Friday, July 13, 2007
"We have that internet phone service, and get free long distance. We can call anywhere in the US, England, and Mexico for free. When I have friends over, I ask them if they want to make any long distance calls. They seem shocked, but it's free!"
And that, dear readers, is why I don't want national (or even state) health care.
Thursday, July 12, 2007
NEW YORK (AP) -- Wall Street soared Thursday, propelling the Standard & Poor's 500 index and Dow Jones industrials to record highs as bright spots among generally sluggish retail sales allowed investors to toss aside concerns about the health of the economy. (emphasis mine--Darren)
But wait, there's more! And it's not Ginsu knives.
Incredible Shrinking Deficit
New York Sun Editorial
July 12, 2007
2004 - $413 billion
2005 - $318 billion
2006 - $248 billion
2007 - $205 billion...
But as the shrinking figures above show, in fact the deficit is shrinking. When you look at it as a percentage of GDP, the decline is even more striking:
2004 - 3.6%
2005 - 2.6%
2006 - 1.9%
2007 - 1.5%
This isn't to say that we shouldn't get a handle on federal spending--after all, a deficit is a deficit. I've used the phrase "spending money like a drunken sailor in a Southeast Asian port" to describe the last several years.
But we've had worse spending than this (as a percentage of GDP) before and if the stock market was up, the president was fine (and got reelected). I certainly haven't heard this excellent news trumpeted on ABC World News, like they used to announce each new stock market high or milestone ending in three zeroes.
Funny how the rules change.
Hat tip to Instapundit (see blogroll at left).
Zogby Poll: Most Think Political Bias Among College Professors a Serious Problem
Nearly six in 10 - 58% - said they see it as a serious problem, with 39% saying it was a "very serious" problem.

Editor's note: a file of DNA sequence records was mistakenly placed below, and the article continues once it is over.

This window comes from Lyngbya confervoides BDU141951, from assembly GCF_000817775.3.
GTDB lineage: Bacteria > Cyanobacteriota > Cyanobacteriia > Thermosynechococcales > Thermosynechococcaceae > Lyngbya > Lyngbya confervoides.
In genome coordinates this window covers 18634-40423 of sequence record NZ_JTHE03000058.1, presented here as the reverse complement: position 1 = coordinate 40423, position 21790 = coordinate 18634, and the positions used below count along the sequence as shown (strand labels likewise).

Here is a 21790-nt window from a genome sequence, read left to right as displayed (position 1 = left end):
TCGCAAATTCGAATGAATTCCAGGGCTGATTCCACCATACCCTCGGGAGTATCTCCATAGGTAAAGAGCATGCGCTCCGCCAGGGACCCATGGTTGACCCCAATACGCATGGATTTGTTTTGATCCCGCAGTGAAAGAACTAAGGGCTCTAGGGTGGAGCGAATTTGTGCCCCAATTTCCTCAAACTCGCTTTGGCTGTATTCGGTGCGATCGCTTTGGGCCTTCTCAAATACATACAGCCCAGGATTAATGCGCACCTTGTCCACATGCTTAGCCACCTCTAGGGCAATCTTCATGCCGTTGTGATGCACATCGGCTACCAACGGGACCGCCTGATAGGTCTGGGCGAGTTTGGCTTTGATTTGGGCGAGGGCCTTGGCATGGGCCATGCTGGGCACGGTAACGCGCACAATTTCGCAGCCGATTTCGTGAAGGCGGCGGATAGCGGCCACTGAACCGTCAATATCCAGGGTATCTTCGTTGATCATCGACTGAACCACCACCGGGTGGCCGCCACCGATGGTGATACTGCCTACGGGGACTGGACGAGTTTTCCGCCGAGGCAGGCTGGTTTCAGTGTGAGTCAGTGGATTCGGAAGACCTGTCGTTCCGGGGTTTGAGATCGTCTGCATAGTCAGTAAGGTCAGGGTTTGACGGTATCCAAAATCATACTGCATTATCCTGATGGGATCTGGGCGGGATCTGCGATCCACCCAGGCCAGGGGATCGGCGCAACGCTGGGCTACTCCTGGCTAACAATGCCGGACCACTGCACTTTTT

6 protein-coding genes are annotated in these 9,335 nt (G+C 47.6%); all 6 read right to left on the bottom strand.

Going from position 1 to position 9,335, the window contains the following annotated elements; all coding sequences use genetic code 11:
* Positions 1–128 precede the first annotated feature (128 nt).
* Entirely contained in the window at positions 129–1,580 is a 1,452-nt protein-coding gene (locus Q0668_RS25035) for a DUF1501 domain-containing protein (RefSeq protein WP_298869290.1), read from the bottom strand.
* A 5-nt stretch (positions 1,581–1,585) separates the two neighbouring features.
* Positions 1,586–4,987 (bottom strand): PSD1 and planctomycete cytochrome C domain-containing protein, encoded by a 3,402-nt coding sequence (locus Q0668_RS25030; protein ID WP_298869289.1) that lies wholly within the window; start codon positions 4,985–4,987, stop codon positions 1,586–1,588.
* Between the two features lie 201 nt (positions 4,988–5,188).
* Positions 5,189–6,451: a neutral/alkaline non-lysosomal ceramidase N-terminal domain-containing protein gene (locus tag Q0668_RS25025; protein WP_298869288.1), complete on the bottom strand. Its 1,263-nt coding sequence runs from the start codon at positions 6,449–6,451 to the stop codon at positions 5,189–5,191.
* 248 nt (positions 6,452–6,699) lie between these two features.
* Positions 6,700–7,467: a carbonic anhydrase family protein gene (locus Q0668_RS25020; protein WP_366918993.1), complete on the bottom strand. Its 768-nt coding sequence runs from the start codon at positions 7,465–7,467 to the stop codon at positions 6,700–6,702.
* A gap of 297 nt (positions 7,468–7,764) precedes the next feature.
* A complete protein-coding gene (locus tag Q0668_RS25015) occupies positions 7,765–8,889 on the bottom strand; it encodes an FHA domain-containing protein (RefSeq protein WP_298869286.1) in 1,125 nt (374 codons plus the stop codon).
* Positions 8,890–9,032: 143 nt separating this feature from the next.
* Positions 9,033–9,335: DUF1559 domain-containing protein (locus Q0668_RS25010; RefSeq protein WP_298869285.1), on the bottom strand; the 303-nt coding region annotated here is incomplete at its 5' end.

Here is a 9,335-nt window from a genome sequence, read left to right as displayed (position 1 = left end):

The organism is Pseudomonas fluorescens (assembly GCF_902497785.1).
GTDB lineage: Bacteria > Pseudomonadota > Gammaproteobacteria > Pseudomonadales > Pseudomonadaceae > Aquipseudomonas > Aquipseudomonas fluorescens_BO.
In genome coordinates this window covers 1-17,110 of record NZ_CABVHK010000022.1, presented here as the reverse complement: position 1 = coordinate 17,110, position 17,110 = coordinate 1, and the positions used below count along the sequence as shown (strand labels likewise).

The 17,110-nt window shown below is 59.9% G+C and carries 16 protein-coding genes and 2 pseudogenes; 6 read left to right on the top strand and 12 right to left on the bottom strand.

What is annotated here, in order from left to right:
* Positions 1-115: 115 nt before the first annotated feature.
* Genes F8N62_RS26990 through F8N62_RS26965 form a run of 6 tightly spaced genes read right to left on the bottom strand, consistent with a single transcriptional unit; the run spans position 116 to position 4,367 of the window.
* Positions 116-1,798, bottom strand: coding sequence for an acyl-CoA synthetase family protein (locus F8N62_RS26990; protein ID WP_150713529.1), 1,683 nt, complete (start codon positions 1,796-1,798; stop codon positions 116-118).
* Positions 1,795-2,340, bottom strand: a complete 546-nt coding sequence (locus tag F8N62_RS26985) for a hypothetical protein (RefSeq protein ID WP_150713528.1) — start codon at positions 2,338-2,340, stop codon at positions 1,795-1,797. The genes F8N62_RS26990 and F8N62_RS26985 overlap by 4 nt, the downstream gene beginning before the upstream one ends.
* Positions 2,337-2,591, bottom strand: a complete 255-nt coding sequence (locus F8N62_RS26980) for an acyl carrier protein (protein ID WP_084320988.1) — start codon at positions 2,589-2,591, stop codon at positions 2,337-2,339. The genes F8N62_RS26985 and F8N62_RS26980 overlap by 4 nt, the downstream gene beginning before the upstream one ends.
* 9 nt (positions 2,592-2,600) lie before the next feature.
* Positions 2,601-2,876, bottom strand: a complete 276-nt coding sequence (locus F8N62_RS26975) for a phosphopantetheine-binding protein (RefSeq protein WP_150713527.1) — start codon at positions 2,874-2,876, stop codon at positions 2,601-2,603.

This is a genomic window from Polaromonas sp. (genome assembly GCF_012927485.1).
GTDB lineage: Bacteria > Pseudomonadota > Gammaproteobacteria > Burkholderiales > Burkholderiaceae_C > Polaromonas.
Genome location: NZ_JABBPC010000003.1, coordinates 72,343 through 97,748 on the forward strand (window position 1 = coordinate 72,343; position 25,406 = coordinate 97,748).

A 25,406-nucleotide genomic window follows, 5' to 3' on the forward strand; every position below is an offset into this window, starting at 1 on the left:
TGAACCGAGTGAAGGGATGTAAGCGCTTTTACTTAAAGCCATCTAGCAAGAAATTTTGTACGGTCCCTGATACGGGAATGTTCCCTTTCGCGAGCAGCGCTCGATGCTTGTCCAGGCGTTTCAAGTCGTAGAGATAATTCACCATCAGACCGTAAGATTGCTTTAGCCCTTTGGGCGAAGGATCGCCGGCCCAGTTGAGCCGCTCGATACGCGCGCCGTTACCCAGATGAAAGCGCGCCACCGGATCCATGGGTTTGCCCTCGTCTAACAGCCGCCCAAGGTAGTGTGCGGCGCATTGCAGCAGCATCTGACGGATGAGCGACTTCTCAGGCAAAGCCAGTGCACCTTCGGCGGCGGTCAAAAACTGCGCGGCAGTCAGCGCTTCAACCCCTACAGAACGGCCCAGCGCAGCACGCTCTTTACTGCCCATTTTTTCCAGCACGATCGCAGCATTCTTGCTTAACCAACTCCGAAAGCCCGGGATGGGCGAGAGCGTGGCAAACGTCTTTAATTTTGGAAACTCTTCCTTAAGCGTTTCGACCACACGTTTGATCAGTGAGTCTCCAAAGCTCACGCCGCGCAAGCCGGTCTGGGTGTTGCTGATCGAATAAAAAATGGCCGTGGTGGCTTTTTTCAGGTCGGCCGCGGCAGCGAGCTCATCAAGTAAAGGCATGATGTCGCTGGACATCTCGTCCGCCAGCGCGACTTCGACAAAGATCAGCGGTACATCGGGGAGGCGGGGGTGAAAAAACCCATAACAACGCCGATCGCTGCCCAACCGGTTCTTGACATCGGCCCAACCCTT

Wednesday, July 11, 2007
Any question on a fill-in-the-bubble test provides all the data necessary to come up with the correct answer. Students are then supplied with four or five possible responses. By their very nature, standardized tests inflate the scores of students on the low end of the scale. The only students who score lower than 20 percent on a fill-in-the-bubble test are victims of bad luck, since entirely random responses should raise you at least that high.
Just the appearance of a correct answer printed on a test booklet should increase scores across-the-board. Some percentage of students who cannot correctly answer the question "Who was President of the United States during the Civil War?" with no further prompting, will no doubt choose the correct answer when it is placed next to George Washington, Woodrow Wilson and Bill Clinton. There is good reason to believe that scores would plummet if tests were "fill in the blank" instead of "fill in the bubble."
Student assessments can also include essays, projects, or oral interviews. These allow students to demonstrate a deeper and wider knowledge of a particular subject than can be measured by a "fill in the bubble" test. However, using the previous example, it's hard to imagine a student who can write a meaningful and exemplary essay about any aspect of the Civil War if he or she can't answer the "bubble" question of who the President was.